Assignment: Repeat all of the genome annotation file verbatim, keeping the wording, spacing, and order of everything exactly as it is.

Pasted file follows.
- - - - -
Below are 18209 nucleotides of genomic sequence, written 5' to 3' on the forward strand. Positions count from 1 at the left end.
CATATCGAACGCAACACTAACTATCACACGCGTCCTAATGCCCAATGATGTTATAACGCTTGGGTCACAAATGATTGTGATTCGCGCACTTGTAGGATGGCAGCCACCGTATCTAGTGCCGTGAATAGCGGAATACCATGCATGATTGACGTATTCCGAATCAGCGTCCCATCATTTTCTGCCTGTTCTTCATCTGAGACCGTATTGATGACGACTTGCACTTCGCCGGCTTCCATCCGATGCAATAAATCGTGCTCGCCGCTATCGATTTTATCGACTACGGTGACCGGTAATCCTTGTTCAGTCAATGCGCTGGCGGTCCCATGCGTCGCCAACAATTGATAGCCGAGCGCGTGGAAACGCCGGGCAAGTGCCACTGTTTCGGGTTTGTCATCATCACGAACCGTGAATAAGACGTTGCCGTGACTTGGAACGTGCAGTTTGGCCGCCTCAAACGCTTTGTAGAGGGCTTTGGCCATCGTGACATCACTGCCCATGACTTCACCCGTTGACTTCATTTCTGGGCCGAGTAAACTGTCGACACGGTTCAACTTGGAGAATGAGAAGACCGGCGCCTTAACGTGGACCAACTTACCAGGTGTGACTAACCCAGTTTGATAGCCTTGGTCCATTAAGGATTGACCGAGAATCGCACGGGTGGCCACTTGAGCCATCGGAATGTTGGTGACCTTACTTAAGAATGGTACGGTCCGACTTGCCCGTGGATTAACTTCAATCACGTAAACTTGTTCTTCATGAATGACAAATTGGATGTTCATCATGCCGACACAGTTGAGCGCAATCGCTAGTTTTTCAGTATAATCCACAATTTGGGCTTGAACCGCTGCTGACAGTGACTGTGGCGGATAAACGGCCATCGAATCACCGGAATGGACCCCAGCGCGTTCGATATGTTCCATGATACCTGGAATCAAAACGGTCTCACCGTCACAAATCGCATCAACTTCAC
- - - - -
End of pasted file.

Below are 18209 nucleotides of genomic sequence, written 5' to 3' on the forward strand. Positions count from 1 at the left end.
CATATCGAACGCAACACTAACTATCACACGCGTCCTAATGCCCAATGATGTTATAACGCTTGGGTCACAAATGATTGTGATTCGCGCACTTGTAGGATGGCAGCCACCGTATCTAGTGCCGTGAATAGCGGAATACCATGCATGATTGACGTATTCCGAATCAGCGTCCCATCATTTTCTGCCTGTTCTTCATCTGAGACCGTATTGATGACGACTTGCACTTCGCCGGCTTCCATCCGATGCAATAAATCGTGCTCGCCGCTATCGATTTTATCGACTACGGTGACCGGTAATCCTTGTTCAGTCAATGCGCTGGCGGTCCCATGCGTCGCCAACAATTGATAGCCGAGCGCGTGGAAACGCCGGGCAAGTGCCACTGTTTCGGGTTTGTCATCATCACGAACCGTGAATAAGACGTTGCCGTGACTTGGAACGTGCAGTTTGGCCGCCTCAAACGCTTTGTAGAGGGCTTTGGCCATCGTGACATCACTGCCCATGACTTCACCCGTTGACTTCATTTCTGGGCCGAGTAAACTGTCGACACGGTTCAACTTGGAGAATGAGAAGACCGGCGCCTTAACGTGGACCAACTTACCAGGTGTGACTAACCCAGTTTGATAGCCTTGGTCCATTAAGGATTGACCGAGAATCGCACGGGTGGCCACTTGAGCCATCGGAATGTTGGTGACCTTACTTAAGAATGGTACGGTCCGACTTGCCCGTGGATTAACTTCAATCACGTAAACTTGTTCTTCATGAATGACAAATTGGATGTTCATCATGCCGACACAGTTGAGCGCAATCGCTAGTTTTTCAGTATAATCCACAATTTGGGCTTGAACCGCTGCTGACAGTGACTGTGGCGGATAAACGGCCATCGAATCACCGGAATGGACCCCAGCGCGTTCGATATGTTCCATGATACCTGGAATCAAAACGGTCTCACCGTCACAAATCGCATCAACTTCAC